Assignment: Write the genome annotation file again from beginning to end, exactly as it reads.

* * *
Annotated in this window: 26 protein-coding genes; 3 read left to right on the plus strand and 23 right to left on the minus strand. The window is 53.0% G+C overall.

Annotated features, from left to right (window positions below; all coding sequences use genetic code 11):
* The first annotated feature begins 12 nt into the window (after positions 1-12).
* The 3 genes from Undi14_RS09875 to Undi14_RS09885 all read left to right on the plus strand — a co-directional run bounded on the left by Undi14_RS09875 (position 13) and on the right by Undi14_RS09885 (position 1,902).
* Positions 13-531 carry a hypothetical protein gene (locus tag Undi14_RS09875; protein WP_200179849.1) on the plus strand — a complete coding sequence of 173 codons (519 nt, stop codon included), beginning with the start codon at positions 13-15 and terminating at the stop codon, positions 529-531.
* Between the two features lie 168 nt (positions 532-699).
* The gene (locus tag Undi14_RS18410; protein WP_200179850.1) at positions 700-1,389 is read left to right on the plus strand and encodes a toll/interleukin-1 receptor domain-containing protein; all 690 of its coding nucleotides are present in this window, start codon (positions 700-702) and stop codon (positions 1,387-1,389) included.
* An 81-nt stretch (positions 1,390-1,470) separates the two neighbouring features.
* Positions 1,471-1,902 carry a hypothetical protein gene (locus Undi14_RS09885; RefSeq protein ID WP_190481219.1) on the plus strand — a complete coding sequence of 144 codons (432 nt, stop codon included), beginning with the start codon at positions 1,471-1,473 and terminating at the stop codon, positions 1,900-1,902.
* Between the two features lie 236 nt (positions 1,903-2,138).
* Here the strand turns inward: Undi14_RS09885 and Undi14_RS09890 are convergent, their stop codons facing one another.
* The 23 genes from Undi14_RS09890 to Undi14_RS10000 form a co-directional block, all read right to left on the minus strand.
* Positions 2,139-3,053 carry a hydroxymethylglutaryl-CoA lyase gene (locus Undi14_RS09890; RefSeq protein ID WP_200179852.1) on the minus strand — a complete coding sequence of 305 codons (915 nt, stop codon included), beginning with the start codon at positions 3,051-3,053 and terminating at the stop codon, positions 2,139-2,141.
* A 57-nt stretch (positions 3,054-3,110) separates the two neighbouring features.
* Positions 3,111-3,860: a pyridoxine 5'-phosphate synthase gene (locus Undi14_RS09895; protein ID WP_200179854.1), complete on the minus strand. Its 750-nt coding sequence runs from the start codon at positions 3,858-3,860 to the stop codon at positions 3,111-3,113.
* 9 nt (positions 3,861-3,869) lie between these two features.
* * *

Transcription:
Annotated in this window: 26 protein-coding genes; 3 read left to right on the plus strand and 23 right to left on the minus strand. The window is 53.0% G+C overall.

Annotated features, from left to right (window positions below; all coding sequences use genetic code 11):
* The first annotated feature begins 12 nt into the window (after positions 1-12).
* The 3 genes from Undi14_RS09875 to Undi14_RS09885 all read left to right on the plus strand — a co-directional run bounded on the left by Undi14_RS09875 (position 13) and on the right by Undi14_RS09885 (position 1,902).
* Positions 13-531 carry a hypothetical protein gene (locus tag Undi14_RS09875; protein WP_200179849.1) on the plus strand — a complete coding sequence of 173 codons (519 nt, stop codon included), beginning with the start codon at positions 13-15 and terminating at the stop codon, positions 529-531.
* Between the two features lie 168 nt (positions 532-699).
* The gene (locus tag Undi14_RS18410; protein WP_200179850.1) at positions 700-1,389 is read left to right on the plus strand and encodes a toll/interleukin-1 receptor domain-containing protein; all 690 of its coding nucleotides are present in this window, start codon (positions 700-702) and stop codon (positions 1,387-1,389) included.
* An 81-nt stretch (positions 1,390-1,470) separates the two neighbouring features.
* Positions 1,471-1,902 carry a hypothetical protein gene (locus Undi14_RS09885; RefSeq protein ID WP_190481219.1) on the plus strand — a complete coding sequence of 144 codons (432 nt, stop codon included), beginning with the start codon at positions 1,471-1,473 and terminating at the stop codon, positions 1,900-1,902.
* Between the two features lie 236 nt (positions 1,903-2,138).
* Here the strand turns inward: Undi14_RS09885 and Undi14_RS09890 are convergent, their stop codons facing one another.
* The 23 genes from Undi14_RS09890 to Undi14_RS10000 form a co-directional block, all read right to left on the minus strand.
* Positions 2,139-3,053 carry a hydroxymethylglutaryl-CoA lyase gene (locus Undi14_RS09890; RefSeq protein ID WP_200179852.1) on the minus strand — a complete coding sequence of 305 codons (915 nt, stop codon included), beginning with the start codon at positions 3,051-3,053 and terminating at the stop codon, positions 2,139-2,141.
* A 57-nt stretch (positions 3,054-3,110) separates the two neighbouring features.
* Positions 3,111-3,860: a pyridoxine 5'-phosphate synthase gene (locus Undi14_RS09895; protein ID WP_200179854.1), complete on the minus strand. Its 750-nt coding sequence runs from the start codon at positions 3,858-3,860 to the stop codon at positions 3,111-3,113.
* 9 nt (positions 3,861-3,869) lie between these two features.